Friday, August 1, 2014
For the Mass Grave of My Darlings
I can be a ruthless murderer of darlings. Or so I thought. Ha. Not so fast, bucko!
I've killed off beloved characters, hacked away paragraphs of lyricism, dumped whole sections if they didn't earn their keep. Sure, I've had moments of remorse. I've even resurrected a couple of characters, only to have to re-kill them. Nothing was too sacred for my killing fields.
I've written before how, to be a good gardener, one must learn to be ruthless. In writing fiction (in any writing), it's a given. We bleed and vomit all over our first drafts, only to go back with scalpel, hatchet, or blunderbuss.
But eventually we get to an end point. Or so we think. I'd finished a first full edit with my editor, sent it back, got suggestions for the second and final edit, and, piece o' cake, bushed it up, polished the few bumps, and sent it back. One final step before proofing hard copy: beta readers.
First response from a new (to me) but experienced reader: one paragraph where she had no clue, after several readings, what I was trying to say, and several "too big" words. Only 27, out of over 91K words, but still.
I balked. I talked to my editor/publisher, who said I needed to really get that our audience for genre fiction reads at an 8th grade level. 8th Grade! No, says I, not possible. But I'm not writing literary fiction here, so why argue. Why not meet the challenge of "dumbing down" the vocabulary while conveying the same sense?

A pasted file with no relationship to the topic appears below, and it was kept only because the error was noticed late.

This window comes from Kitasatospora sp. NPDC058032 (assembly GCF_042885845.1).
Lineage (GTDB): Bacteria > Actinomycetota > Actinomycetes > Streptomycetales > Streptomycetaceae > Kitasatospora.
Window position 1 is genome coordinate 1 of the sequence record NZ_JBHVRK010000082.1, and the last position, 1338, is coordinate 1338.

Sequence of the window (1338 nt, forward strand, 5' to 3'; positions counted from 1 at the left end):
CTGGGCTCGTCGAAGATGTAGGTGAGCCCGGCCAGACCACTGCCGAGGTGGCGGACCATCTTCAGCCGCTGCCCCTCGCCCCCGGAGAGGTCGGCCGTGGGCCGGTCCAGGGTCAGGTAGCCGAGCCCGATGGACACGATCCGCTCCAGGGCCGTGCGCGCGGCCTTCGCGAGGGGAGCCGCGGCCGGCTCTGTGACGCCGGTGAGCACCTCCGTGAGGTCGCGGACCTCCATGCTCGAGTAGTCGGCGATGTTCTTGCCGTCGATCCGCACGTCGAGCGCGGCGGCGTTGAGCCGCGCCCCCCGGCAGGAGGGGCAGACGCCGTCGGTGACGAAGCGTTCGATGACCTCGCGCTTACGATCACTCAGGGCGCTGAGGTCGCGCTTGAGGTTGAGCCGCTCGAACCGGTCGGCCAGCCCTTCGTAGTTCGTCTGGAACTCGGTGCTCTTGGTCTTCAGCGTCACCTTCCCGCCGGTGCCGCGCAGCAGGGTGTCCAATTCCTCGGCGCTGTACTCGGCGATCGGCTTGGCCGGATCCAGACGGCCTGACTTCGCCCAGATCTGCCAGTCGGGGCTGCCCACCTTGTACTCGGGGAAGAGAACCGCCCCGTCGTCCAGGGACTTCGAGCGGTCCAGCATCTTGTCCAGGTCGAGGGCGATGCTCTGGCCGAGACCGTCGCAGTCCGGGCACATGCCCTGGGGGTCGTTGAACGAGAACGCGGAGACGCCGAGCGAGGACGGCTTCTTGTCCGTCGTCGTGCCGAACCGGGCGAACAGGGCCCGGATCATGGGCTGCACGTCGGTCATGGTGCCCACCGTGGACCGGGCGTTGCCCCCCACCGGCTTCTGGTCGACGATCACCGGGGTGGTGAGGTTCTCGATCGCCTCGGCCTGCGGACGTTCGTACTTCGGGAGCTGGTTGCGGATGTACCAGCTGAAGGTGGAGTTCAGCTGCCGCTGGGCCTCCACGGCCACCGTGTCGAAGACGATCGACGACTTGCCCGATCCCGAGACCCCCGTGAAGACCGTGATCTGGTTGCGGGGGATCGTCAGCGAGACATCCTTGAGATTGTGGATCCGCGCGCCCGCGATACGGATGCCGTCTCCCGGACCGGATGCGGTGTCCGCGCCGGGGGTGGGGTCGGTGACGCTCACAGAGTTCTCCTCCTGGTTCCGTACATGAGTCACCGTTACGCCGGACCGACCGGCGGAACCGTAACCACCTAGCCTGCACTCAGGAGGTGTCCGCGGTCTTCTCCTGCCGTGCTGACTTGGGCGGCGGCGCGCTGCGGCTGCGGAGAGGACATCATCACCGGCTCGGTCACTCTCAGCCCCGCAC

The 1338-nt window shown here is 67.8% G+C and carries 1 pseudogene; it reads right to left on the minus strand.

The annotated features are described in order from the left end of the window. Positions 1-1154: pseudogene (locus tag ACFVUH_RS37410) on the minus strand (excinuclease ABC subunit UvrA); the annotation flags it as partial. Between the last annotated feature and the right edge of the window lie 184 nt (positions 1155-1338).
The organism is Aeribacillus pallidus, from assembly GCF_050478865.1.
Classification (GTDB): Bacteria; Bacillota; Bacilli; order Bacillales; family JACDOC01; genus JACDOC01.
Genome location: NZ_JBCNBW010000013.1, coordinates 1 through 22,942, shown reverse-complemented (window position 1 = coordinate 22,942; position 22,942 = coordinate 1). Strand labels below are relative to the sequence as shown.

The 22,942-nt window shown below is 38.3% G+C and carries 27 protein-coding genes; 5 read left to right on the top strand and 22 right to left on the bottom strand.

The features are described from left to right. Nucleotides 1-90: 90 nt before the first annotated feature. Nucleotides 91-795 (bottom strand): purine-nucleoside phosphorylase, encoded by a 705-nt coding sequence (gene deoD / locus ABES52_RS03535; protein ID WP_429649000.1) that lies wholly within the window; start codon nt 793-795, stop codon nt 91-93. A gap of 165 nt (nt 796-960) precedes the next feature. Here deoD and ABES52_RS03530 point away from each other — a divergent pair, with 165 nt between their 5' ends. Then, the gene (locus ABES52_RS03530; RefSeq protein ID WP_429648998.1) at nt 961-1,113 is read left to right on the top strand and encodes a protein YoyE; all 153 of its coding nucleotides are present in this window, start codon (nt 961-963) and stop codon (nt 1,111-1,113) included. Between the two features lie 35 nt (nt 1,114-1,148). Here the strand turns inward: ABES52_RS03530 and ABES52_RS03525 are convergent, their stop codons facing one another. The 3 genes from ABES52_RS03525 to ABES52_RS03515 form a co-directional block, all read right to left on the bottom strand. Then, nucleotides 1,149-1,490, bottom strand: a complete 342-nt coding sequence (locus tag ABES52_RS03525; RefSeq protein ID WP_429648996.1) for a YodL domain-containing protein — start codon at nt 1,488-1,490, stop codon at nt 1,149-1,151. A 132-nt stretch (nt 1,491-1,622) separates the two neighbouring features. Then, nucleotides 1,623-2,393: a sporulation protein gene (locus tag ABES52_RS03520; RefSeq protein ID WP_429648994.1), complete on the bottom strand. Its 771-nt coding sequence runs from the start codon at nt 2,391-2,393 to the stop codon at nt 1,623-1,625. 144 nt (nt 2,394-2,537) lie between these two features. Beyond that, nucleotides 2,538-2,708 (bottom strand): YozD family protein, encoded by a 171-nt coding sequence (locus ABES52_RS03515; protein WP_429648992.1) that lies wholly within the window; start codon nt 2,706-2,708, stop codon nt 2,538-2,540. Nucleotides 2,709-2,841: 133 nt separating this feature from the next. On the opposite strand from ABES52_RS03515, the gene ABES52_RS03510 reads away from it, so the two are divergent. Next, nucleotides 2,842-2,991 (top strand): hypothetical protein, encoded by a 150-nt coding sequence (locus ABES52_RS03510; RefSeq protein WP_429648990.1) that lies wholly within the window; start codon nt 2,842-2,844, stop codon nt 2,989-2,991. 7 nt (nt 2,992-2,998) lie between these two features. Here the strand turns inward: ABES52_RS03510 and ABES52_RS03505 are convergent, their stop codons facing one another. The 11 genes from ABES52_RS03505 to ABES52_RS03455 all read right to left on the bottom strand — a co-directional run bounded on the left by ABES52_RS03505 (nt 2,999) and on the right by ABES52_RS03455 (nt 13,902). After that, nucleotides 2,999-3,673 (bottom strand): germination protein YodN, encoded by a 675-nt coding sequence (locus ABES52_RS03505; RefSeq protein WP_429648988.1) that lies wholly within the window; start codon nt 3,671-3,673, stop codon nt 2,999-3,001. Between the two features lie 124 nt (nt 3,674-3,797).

Because it goes against my nature. We should be smartening up, not dumbing down. Right?
Or do I accept that I'm not writing to teach, but to tell a good story well.
So I run my frustration past another who's read the book and has a good ear and eye. Surely, with the same background, he'll see that many of these words we learned in grade school.
Yeah, he said, but...
So I began going over the words with him. Simple words. Subjugate. Tenuous. Edifice.
Nope, he says. Most wouldn't know those words. I think of a recent discussion thread in an online writers' group about just this. Do we write down or not? Or is it writing down to cut out "showoff" words (and none, I thought, were showing off.) A highly regarded author has said if you're tempted to use a multisyllabic word and there's a simple, little word you can use instead, use it.
So, now it's time to murder those darlings. I didn't even know they were. I'll see them for what they are next time!
What's your take on this? I'd love to hear.